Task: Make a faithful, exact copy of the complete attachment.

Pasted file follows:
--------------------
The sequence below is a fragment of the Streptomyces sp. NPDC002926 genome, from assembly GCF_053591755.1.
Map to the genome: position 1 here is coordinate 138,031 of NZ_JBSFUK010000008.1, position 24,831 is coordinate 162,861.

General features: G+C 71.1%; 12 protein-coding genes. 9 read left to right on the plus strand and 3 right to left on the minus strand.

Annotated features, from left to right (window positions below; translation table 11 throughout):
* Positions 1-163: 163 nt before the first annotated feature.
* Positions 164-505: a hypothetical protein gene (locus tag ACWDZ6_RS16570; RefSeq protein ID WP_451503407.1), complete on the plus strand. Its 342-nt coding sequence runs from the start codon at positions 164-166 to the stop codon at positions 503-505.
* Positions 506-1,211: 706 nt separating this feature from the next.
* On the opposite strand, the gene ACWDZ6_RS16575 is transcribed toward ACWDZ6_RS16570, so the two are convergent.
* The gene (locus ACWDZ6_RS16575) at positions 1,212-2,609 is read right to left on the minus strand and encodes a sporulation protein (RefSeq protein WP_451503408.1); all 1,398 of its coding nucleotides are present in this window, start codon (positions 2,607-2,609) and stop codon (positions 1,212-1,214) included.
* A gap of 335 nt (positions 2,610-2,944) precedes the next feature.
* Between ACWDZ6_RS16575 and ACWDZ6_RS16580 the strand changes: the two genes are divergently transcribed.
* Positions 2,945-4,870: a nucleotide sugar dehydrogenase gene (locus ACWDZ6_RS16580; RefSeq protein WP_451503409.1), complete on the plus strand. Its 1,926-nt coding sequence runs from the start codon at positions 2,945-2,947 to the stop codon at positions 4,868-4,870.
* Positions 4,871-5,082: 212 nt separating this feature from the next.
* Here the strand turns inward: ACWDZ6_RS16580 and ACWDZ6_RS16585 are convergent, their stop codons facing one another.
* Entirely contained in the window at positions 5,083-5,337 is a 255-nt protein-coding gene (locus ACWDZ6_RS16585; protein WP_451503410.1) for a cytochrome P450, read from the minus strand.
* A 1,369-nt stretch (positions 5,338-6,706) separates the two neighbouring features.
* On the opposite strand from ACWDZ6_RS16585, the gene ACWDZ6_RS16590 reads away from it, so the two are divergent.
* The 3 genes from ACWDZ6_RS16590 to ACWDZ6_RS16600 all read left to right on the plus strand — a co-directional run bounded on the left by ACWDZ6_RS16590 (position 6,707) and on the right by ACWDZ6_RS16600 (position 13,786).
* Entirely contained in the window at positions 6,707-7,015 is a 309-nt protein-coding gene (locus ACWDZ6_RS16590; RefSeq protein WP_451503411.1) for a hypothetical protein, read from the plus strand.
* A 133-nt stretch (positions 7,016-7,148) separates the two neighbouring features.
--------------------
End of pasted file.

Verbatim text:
The sequence below is a fragment of the Streptomyces sp. NPDC002926 genome, from assembly GCF_053591755.1.
Map to the genome: position 1 here is coordinate 138,031 of NZ_JBSFUK010000008.1, position 24,831 is coordinate 162,861.

General features: G+C 71.1%; 12 protein-coding genes. 9 read left to right on the plus strand and 3 right to left on the minus strand.

Annotated features, from left to right (window positions below; translation table 11 throughout):
* Positions 1-163: 163 nt before the first annotated feature.
* Positions 164-505: a hypothetical protein gene (locus tag ACWDZ6_RS16570; RefSeq protein ID WP_451503407.1), complete on the plus strand. Its 342-nt coding sequence runs from the start codon at positions 164-166 to the stop codon at positions 503-505.
* Positions 506-1,211: 706 nt separating this feature from the next.
* On the opposite strand, the gene ACWDZ6_RS16575 is transcribed toward ACWDZ6_RS16570, so the two are convergent.
* The gene (locus ACWDZ6_RS16575) at positions 1,212-2,609 is read right to left on the minus strand and encodes a sporulation protein (RefSeq protein WP_451503408.1); all 1,398 of its coding nucleotides are present in this window, start codon (positions 2,607-2,609) and stop codon (positions 1,212-1,214) included.
* A gap of 335 nt (positions 2,610-2,944) precedes the next feature.
* Between ACWDZ6_RS16575 and ACWDZ6_RS16580 the strand changes: the two genes are divergently transcribed.
* Positions 2,945-4,870: a nucleotide sugar dehydrogenase gene (locus ACWDZ6_RS16580; RefSeq protein WP_451503409.1), complete on the plus strand. Its 1,926-nt coding sequence runs from the start codon at positions 2,945-2,947 to the stop codon at positions 4,868-4,870.
* Positions 4,871-5,082: 212 nt separating this feature from the next.
* Here the strand turns inward: ACWDZ6_RS16580 and ACWDZ6_RS16585 are convergent, their stop codons facing one another.
* Entirely contained in the window at positions 5,083-5,337 is a 255-nt protein-coding gene (locus ACWDZ6_RS16585; protein WP_451503410.1) for a cytochrome P450, read from the minus strand.
* A 1,369-nt stretch (positions 5,338-6,706) separates the two neighbouring features.
* On the opposite strand from ACWDZ6_RS16585, the gene ACWDZ6_RS16590 reads away from it, so the two are divergent.
* The 3 genes from ACWDZ6_RS16590 to ACWDZ6_RS16600 all read left to right on the plus strand — a co-directional run bounded on the left by ACWDZ6_RS16590 (position 6,707) and on the right by ACWDZ6_RS16600 (position 13,786).
* Entirely contained in the window at positions 6,707-7,015 is a 309-nt protein-coding gene (locus ACWDZ6_RS16590; RefSeq protein WP_451503411.1) for a hypothetical protein, read from the plus strand.
* A 133-nt stretch (positions 7,016-7,148) separates the two neighbouring features.